If Seneca police Lt. Mark Tiller had another opportunity, I’m sure he would not shoot the unarmed and fleeing Zachary Hammond. When he thought his suspect was going to escape, he reacted instinctively to prevent it, like a lion who had stalked his prey. The lion’s main objective is not to kill, but to stop a wildebeest from getting away.
As the teen attempted to flee, it looks as though Lt. Tiller instinctively placed his left hand on the car, as if he could physically apprehend it with his hand. When that failed, he drew his weapon and shot 19-year old Zachary Hammond in the head. It wasn’t premeditated or inherently malicious; Lt. Tiller didn’t have time to think, and his instincts took over.
However it is incomprehensible that he was not charged with a crime. The public will accept bad decisions and mistakes by policemen, because they operate in real time. But solicitors have time to examine and deliberate events.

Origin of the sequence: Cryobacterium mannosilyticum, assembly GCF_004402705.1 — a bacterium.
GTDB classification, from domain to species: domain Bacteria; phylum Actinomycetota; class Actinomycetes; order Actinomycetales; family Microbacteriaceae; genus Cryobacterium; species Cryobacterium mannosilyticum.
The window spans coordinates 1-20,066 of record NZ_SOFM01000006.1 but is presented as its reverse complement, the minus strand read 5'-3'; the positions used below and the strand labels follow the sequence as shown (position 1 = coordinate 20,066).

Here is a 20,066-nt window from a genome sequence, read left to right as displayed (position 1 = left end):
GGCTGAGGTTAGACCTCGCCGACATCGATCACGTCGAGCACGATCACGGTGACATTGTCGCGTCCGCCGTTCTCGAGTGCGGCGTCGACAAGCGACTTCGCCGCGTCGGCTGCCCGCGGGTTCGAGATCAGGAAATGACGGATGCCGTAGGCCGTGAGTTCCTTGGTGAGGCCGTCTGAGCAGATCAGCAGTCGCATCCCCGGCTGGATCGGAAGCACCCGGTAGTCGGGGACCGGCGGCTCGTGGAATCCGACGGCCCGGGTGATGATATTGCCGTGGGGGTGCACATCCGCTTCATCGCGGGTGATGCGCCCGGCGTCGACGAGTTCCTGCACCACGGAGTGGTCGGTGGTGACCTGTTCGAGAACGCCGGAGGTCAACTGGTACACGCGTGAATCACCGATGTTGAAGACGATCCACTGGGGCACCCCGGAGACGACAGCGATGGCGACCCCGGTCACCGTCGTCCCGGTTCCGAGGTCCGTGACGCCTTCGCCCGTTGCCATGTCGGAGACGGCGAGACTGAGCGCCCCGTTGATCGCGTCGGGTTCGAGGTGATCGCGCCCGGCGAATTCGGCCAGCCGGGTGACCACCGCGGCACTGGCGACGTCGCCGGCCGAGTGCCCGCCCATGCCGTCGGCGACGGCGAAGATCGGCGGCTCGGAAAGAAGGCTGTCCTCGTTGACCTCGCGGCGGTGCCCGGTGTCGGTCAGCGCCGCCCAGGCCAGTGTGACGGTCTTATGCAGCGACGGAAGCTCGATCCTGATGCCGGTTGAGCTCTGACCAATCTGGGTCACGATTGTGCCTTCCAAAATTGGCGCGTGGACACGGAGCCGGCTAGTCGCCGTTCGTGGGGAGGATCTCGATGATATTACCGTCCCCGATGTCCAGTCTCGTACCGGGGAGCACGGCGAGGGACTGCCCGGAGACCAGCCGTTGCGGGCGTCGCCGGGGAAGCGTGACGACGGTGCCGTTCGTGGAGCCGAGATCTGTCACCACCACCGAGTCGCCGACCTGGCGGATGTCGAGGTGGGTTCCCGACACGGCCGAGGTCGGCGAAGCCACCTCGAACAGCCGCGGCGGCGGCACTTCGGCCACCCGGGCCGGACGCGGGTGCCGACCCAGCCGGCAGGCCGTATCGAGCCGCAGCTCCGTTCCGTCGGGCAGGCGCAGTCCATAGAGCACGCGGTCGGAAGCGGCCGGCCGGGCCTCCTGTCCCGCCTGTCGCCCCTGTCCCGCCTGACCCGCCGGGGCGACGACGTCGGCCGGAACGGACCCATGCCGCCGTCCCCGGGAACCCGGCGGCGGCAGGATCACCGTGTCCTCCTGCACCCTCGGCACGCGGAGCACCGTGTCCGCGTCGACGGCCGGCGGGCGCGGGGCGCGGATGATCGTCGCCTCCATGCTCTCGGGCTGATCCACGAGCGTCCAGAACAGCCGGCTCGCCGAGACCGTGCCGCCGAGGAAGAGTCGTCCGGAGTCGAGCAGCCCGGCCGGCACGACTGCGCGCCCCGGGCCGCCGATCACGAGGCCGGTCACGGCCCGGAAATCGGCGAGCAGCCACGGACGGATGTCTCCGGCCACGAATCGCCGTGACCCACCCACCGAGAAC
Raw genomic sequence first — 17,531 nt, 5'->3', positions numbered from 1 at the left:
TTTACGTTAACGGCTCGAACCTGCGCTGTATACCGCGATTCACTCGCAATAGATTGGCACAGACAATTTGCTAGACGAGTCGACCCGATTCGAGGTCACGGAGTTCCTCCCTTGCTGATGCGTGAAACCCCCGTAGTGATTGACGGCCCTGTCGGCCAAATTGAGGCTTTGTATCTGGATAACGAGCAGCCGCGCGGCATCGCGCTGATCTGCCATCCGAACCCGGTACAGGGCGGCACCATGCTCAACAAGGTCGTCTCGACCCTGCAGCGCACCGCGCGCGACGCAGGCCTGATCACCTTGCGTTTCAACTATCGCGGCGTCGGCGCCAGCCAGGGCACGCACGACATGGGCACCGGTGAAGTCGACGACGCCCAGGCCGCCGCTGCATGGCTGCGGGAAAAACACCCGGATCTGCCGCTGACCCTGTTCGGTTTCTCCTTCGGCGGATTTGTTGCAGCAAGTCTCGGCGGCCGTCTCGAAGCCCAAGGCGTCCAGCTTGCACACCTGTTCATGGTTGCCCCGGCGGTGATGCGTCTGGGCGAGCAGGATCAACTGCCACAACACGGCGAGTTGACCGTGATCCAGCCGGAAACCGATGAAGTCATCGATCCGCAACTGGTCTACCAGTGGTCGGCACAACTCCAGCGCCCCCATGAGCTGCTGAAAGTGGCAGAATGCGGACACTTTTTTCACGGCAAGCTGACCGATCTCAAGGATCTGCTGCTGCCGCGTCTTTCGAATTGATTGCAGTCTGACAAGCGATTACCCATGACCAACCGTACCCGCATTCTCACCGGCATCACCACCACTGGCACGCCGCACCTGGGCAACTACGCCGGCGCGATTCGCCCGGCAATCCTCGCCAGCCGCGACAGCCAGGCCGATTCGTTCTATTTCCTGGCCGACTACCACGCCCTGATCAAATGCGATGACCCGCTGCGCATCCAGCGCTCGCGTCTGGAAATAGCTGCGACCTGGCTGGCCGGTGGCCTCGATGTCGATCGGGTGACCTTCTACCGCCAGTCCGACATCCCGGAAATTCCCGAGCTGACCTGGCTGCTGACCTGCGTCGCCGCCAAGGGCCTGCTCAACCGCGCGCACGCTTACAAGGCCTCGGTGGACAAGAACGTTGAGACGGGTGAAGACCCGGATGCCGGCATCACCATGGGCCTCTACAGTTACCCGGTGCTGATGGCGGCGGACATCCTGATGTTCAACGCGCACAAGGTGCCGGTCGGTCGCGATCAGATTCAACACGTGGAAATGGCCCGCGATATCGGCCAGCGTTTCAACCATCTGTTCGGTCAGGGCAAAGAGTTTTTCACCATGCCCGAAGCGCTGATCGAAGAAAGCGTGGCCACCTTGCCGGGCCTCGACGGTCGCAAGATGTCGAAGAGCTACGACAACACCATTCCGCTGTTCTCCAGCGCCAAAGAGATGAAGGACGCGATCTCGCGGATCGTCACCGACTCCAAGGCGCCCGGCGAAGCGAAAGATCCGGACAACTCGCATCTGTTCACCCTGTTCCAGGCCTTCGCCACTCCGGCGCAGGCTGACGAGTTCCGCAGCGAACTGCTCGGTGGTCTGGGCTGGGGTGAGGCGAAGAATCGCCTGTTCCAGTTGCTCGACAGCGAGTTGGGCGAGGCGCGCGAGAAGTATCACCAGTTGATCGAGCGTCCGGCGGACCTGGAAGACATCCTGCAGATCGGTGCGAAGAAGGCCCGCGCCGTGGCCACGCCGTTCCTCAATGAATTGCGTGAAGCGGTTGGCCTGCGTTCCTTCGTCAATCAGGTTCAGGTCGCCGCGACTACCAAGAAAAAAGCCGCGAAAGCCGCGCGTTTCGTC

Riots and anarchy often occur after bad decisions by the criminal-justice system, because the public expects and demands equal justice. When prosecutors and grand juries come to obviously unfair decisions, that harms the reputation of policemen as much as the unjustified killings themselves. The Black Lives Matter movement is a product of grand jury malfeasance, not the unjust killings.
Unfortunately, we have come to accept unjust killings by policemen, but society will never quietly tolerate a government that condones these killings.
Hammie W. Duckson